Q & A with Raley S.

For this blog post, we interviewed a long-time student of mine, Raley! Raley is from Texas (USA), and is one of Piano in a Flash’s newest students.. Keep an eye out for more Q & A blog posts like this one: we enjoy hearing from students, and we want you to be able to read about their story with Piano in a Flash too!

Q: When did you first learn about Scott and Piano in a Flash?

A: I ordered the books the same day I learned about Scott and saw his webinar in mid-April this year. The webinar was intriguing. I’m retired, I’m 76, and I’ve never had a piano or music lesson in my life, except maybe in junior high school in a general music class. As I got older and had more time on my hands, I wished I could play something. We have a guitar, but i never wanted to go through the sore fingers that came with learning to play. I didn’t have the patience to learn classical style though. But when I found Scott’s lessons, I found something I thought I could do. My wife helps me occasionally with the lessons, between her and Scott I’m all set to learn. 

Q: Who or what inspired you to start playing piano?

A: I don’t know that I had any one inspiration to start playing, but my wife and several of her friends and family are musically inclined. I envied their ability to play a bit, but never like I could ever do it successfully. 

My granddaughter and grandson had birthdays a few months ago, and, after about 3 months of lessons and practice, I was able  to play Happy Birthday, from memory. I only started lessons in late April! As I progress I really want to learn boogie-woogie music, I’m really into that. I picked up a few boogie patterns to mess around with in songs. 

Q: Did you have any prior musical training? Do you play any other instruments?

A: Not at all! Piano is my first taste of the world of musicianship.

Q: What’s your next musical-related goal?

A: I really just want to keep progressing, and get to where I can play faster and more confidently. 

Q: Do you play for anyone else?

A: Maybe for family, but I’m not one to show off too much. I’d like to get to the point where I can show the other pianists in the family what I’ve been working on, and be confident in my playing. I just want to grow my skills at the piano and expand my repertoire.


Q: What’s the biggest hurdle when it comes to learning piano?

A: I haven’t reached the point of timing. I cannot count the beats in a measure while playing the notes in both my hands at the same time. I began learning piano using the  “cheat sheet” showing the notes, but when I’m wanting to challenge myself, I play without my cheat sheet.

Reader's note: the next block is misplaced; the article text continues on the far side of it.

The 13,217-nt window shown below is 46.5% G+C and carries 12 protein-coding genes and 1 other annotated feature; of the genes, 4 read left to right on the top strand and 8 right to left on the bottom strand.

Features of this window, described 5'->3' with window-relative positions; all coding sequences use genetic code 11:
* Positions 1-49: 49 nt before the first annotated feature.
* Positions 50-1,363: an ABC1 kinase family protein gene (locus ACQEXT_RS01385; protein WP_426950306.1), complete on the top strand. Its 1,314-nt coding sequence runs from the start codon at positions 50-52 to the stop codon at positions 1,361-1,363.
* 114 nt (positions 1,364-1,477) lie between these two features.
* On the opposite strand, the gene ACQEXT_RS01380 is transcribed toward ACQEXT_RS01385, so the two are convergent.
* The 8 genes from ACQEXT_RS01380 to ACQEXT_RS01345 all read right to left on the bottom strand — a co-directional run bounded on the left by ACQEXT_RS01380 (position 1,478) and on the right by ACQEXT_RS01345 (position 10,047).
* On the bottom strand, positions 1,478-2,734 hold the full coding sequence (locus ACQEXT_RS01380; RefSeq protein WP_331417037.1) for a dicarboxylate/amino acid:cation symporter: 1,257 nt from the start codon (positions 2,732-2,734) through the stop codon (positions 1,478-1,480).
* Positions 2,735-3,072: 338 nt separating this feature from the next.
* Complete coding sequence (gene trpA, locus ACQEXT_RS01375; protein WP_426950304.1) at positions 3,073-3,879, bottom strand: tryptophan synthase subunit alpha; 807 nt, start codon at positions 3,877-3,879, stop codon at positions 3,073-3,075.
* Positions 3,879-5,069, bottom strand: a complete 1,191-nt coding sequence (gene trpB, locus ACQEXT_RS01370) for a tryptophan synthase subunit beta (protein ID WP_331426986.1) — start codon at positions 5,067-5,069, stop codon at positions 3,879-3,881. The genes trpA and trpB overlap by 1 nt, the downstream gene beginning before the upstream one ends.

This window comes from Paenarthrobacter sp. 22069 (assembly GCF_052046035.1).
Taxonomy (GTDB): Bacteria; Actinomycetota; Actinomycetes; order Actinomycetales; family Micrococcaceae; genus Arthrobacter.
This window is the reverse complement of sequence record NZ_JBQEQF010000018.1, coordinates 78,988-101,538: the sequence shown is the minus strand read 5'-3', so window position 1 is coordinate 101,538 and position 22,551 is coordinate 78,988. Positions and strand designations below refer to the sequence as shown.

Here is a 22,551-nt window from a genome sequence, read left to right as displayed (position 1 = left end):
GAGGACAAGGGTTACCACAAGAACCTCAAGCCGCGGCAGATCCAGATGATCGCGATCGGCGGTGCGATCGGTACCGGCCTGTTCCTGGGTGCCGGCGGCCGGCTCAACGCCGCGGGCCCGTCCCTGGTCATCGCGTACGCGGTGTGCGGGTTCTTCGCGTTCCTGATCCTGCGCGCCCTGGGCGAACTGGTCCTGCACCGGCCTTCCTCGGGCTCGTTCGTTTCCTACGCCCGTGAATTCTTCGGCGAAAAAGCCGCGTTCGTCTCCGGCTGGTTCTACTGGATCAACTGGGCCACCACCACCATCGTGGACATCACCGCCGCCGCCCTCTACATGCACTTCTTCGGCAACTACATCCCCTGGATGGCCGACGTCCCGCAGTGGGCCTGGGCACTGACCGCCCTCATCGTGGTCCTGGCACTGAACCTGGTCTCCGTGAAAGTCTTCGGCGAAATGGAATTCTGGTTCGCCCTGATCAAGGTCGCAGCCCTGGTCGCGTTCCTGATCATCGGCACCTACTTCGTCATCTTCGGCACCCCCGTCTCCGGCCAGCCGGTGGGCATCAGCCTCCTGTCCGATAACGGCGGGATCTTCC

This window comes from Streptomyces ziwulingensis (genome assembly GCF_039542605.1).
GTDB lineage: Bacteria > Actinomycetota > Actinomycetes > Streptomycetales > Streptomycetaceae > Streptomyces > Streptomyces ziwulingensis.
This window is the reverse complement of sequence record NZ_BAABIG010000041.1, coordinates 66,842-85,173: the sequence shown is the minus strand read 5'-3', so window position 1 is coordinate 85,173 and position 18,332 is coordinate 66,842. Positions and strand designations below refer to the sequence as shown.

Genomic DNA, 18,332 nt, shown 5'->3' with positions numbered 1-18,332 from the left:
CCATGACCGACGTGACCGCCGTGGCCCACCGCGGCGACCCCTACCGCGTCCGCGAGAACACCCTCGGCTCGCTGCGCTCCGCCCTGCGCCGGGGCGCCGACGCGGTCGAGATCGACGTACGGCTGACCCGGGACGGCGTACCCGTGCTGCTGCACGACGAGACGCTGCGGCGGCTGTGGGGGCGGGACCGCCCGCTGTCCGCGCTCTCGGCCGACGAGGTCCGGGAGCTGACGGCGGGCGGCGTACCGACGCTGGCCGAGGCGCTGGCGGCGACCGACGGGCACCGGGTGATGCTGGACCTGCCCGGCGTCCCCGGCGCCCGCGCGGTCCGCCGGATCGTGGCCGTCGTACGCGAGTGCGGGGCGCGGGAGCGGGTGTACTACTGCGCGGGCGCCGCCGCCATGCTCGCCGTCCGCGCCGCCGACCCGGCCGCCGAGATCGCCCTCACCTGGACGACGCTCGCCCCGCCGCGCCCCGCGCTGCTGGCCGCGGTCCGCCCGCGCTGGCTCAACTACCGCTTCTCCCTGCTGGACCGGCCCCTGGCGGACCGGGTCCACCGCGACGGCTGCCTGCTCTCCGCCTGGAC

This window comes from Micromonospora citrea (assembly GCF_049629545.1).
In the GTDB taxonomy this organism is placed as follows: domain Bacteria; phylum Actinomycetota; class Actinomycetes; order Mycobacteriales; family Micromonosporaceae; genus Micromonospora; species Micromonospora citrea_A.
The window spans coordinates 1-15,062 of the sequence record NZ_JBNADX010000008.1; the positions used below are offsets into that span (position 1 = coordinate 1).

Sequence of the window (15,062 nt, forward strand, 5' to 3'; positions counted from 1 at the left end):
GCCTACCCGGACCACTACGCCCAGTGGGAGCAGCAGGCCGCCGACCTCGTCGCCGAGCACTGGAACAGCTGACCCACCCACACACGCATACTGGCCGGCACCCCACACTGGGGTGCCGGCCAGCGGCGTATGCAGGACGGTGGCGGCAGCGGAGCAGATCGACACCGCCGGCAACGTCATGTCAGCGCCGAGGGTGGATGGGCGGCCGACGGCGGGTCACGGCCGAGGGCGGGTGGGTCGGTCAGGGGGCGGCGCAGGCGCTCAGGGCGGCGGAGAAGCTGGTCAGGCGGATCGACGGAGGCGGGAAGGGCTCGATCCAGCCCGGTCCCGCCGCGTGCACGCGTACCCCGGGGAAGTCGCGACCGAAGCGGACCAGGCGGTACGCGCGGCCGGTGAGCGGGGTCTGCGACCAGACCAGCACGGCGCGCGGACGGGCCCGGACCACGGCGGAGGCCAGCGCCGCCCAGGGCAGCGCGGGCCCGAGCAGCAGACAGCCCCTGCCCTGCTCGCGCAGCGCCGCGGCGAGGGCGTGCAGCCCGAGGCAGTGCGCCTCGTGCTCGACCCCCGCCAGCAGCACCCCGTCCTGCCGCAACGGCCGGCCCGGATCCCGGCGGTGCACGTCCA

Q: Has playing piano helped you in other areas of life? 

A: I don’t have a lot of stress, as I am retired, and I was fortunate to not have to worry about money for the future. I told my wife not to tell anyone I was doing this, because I don’t want the pressure of others knowing I’m doing this, in case it doesn’t work out. But I’ve started giving her permission to share with a few people. I even shared a few recorded songs with her choir ladies, and they agreed I was sounding good. It fills my time and definitely gives me a sense of accomplishment, though. The opportunities for accomplishment and pride are few and far between with retirement, but piano definitely gives me a sense of pride when I play it right. I’ve gotten through the first book, and I’ve done a handful of lessons in Course 2, but I wasn’t sure I was ready to tackle them. I’m into country and gospel music— “Amazing Grace”, “Rock of Ages”, and “Have I Told You Lately That I Love You” are some of my favorites— and I like playing those songs I know I am familiar with, because I can tell when I’m doing something right. If I don’t know the song, I don’t know if I’m doing it right or not. 

I have a little bit of pride, being 76, that I was able to pick it up and learn what I have so far. And my wife tells me I’m doing well. It’s been a great sense of accomplishment, picking up something new. You get old, and think you cannot learn much else, but it’s been a really fun challenge.


Thank you, Raley, for sharing your journey with us! If Raley inspired you to check out our online piano lessons, check out the rest of our website for more information and learn how you can get started!

1 Comment
  • Bill Friesen
    Posted at 10:04h, 26 November Reply

    Reading this blog is encouraging. I am a bit older, 83 in January. I an moving slowly through the lesson, still on the first course. I did have piano lesson when I was a child. My teacher, Mr. Harper was old school.

    I can play scales and chords with my right hand, but until I started lessons with Scott Houston did not have pleasure of playing a song like “Amazing Grace” and sing along with it.

    Live in Canada and like the rest of the world where a Covid restricts activities these lessons are a wonderful way to play and learn!

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